Raw, Vegan Charoset Recipe for Passover

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Happy Passover weekend to all of my readers who are celebrating! I’m not particularly observant in any religious direction, but I was raised Episcopalian. In spite of this, I have been to far more Passover Seders in my day than I have Easter lunches or dinners (I grew up on the Upper West Side, after all). As a child, I used to look forward to my downstairs neighbor’s Seder dinner for weeks beforehand; if not for the music and the conversation and the kosher wine, then certainly for the food! I loved the symbolism and how each dish at the Seder told a story.

It’s been a while since I attended a Seder (school and work has a way of dampening holidays as we get older), but I do feel a sense of private commemoration each year at this time, so I thought it only right that I share at least one raw, vegan Passover dish this year. Admittedly, I’m in NYC with quite a bit of work to do, so I had to think of a recipe that would be as ridiculously easy as it was delicious. Charoset fit the bill just perfectly.

What’s Charoset? It’s sweet mixture of apples, nuts, dried fruit, and (often) Kosher wine that’s meant to symbolize the mud and mortar that Jews were forced to use in their labors as Egyptian slaves. In order to fully embody that image, many Charoset recipes resemble pastes, or puddings, but there are many variations, and other recipes call for raw, chopped apples and fruit.

I have tasted all kinds of Charoset: paste-like, chopped, cooked, and raw. I like them all, but the raw version is closest to my own eating tastes, and certainly the most appropriate for my blog. It has the added advantage of being incredibly easy to prepare, which is what my readers are all about. The dish is chock full of fiber and antioxidants from the apples, healthy fat and Omega-3 fatty acids from the walnuts, and pockets of chewy sweetness from the dried fruit. It’s also not quite as rich as many other raw dessert offerings, and you can certainly use any nuts and dried fruits you’d like! My mom is a huge fan of apricots, so I made sure to give the traditional recipe a “twist” with their inclusion. Enjoy!

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Raw, Vegan Charoset (gluten free, soy free)

Serves 4

3 cups chopped apples
1 cup walnuts, chopped
1/2 cup dried apricots, chopped
1/3 cup raisins
1 1/2 tbsp lemon juice
2 tbsp agave nectar (you can sprinkle stevia on the dish instead to make it free of added sugar)
4 tbsp Kosher wine (optional)
1/2 tsp cinnamon
Chopped mint

Mix all ingredients. Allow to marinate for a few hours before serving, and garnish with mint, if desired!

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So much crunch, texture, and flavor in each bite! This recipe is as refreshing as it is satisfying. I used only a tiny bit of agave, and some stevia, and the sweetness level was perfect for both me and my mom.

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Needless to say, this is a quick, easy, and wonderful raw dessert to sample anytime of year: no need to wait until Passover rolls around to enjoy it. And if you omit the wine (or heck, even if you don’t), I think it would be lovely with some coconut milk yogurt or raw granola for breakfast, too!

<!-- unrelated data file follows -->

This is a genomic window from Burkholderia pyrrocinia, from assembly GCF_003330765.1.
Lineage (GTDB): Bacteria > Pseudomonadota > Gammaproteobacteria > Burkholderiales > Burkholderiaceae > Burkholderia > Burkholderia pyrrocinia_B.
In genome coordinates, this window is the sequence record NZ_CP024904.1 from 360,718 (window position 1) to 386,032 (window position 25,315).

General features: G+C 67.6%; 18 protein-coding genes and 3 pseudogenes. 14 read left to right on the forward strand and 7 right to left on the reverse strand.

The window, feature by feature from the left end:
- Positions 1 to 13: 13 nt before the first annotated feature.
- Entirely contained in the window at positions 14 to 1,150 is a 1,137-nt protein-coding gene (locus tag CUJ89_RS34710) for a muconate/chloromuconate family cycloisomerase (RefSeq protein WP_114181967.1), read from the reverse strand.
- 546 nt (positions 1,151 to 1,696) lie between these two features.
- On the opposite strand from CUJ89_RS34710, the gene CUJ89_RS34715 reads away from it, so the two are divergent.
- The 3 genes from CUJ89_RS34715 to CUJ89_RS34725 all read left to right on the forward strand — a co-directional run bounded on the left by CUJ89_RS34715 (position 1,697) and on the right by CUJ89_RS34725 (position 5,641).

For more vegan Passover recipes, check out:

    Have a blessed evening, all. See you back here tomorrow with some sprout action!

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Categories: Side Dishes
Dietary Preferences: Gluten Free, Vegan
Recipe Features: Holidays

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  1. I love how everything in Judaism has its own unique meaning. This beautiful dessert will be a star once I have my Jewish friends over!

  2. Hey, I’ve been a lurker but wanted to point out that a lot of raw foods work well for Passover, since they don’t involve flour. I made the carrot cake cupcakes and am loving them! It would be awesome if you could do a round-up of which of your year-round recipes work for Passover, though that might not be possible since it involves a lot of knowledge of which ingredients are allowed.

  3. This looks delicious. I don’t celebrate Passover, but I would definitely make this for a simple springtime dessert!

  4. So funny–I _am_ Jewish and half Israeli and yet I know the whole Episcopalian liturgy from memory because of upbringing/school stuff–other way around!

    This sounds seriously yummy, though–Apples and walnuts are made for each other sometimes (even though I’m not a fan of nut chunks in anything) and I second your mom on the apricots!

  5. Do you guys always eat this as dessert? We have it before dinner, kind of in lieu of a salad course.

  6. Your version of Charoset looks so tasty! Can’t go wrong with that one. My husband is Jewish but not very observant πŸ™‚ But he would be touched I think if I made this…I may surprise him!

    • you totally should. unlike gefilte fish, everyone loves charoset!

      love the recipe gena. I cracked up at the “I grew up on the upper east side.” Until I left NYC I did not know that Judaism was a minority religion.

  7. I just got back from Passover dinner…and wish I saw this before! It look really good, Gena! I may have to add it to my list for my daughters first birthday. I am looking for a couple more meatless dishes! Thanks! Happy holidays to you!